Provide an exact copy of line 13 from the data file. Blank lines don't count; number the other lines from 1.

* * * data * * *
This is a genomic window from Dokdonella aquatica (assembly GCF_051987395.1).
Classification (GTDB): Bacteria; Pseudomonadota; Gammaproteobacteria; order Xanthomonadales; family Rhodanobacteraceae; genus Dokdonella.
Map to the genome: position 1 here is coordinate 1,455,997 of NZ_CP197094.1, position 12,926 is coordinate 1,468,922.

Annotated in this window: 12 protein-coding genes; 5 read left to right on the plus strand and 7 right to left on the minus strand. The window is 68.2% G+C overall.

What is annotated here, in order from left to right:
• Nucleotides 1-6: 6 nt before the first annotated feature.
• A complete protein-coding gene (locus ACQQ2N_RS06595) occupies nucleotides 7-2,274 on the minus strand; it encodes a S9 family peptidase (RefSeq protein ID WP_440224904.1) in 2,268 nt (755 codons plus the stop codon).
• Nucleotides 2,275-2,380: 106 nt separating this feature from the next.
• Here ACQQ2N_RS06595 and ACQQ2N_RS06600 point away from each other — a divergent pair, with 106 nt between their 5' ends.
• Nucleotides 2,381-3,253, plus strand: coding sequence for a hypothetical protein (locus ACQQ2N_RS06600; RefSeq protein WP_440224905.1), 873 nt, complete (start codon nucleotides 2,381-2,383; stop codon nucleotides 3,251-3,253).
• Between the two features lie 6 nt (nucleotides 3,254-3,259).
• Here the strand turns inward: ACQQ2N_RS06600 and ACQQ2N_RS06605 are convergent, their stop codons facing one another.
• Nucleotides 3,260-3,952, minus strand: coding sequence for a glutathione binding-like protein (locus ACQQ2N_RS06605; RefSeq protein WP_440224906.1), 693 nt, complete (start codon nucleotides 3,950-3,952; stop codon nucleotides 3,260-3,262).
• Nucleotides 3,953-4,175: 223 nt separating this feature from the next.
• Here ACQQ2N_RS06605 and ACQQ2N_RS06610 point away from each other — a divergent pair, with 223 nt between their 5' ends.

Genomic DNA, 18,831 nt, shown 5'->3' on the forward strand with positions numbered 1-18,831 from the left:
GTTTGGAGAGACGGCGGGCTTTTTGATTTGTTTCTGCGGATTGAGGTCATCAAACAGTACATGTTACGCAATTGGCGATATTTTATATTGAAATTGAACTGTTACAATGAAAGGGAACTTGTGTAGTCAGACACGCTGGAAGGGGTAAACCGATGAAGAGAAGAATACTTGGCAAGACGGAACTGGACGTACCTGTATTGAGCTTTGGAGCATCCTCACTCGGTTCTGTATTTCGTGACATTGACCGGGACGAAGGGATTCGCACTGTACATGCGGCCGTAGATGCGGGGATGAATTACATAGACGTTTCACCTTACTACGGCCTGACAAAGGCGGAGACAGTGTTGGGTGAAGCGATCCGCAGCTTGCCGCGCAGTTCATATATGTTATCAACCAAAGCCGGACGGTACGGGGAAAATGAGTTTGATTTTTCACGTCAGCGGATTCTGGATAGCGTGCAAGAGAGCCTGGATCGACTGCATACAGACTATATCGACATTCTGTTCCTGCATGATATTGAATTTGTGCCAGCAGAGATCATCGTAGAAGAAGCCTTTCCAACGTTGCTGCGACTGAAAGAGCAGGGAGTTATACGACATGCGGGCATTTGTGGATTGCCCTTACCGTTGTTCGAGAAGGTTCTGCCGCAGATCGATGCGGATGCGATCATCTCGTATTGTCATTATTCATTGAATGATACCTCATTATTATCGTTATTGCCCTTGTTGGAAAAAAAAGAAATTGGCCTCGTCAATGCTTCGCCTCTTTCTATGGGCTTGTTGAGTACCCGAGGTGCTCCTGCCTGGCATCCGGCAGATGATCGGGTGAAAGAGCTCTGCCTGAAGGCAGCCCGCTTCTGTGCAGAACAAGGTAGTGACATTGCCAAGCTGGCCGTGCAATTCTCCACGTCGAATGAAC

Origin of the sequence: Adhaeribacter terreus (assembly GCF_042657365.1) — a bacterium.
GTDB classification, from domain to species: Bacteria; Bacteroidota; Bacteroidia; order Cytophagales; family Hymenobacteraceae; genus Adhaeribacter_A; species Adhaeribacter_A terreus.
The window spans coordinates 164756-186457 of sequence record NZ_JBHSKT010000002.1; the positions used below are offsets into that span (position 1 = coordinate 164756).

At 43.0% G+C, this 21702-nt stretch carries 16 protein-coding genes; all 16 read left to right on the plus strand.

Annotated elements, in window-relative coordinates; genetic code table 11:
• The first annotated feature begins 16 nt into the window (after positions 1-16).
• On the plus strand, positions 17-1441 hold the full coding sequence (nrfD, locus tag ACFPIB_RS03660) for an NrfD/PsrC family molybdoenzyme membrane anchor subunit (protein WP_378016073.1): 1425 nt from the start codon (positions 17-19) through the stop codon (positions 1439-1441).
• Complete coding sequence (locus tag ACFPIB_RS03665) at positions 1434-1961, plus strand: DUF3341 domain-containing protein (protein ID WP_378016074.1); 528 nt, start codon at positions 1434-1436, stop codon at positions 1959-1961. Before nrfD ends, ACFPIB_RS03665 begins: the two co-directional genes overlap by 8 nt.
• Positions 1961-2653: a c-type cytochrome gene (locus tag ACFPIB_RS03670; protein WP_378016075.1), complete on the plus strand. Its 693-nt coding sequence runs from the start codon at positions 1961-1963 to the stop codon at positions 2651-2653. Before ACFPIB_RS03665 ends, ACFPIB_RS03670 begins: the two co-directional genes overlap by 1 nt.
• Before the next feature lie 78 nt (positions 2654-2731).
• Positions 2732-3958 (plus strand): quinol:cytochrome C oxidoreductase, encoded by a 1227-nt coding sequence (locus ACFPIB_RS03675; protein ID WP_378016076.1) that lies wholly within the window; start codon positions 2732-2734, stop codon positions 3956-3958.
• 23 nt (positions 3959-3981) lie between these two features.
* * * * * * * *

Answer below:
• Nucleotides 3,260-3,952, minus strand: coding sequence for a glutathione binding-like protein (locus ACQQ2N_RS06605; RefSeq protein WP_440224906.1), 693 nt, complete (start codon nucleotides 3,950-3,952; stop codon nucleotides 3,260-3,262).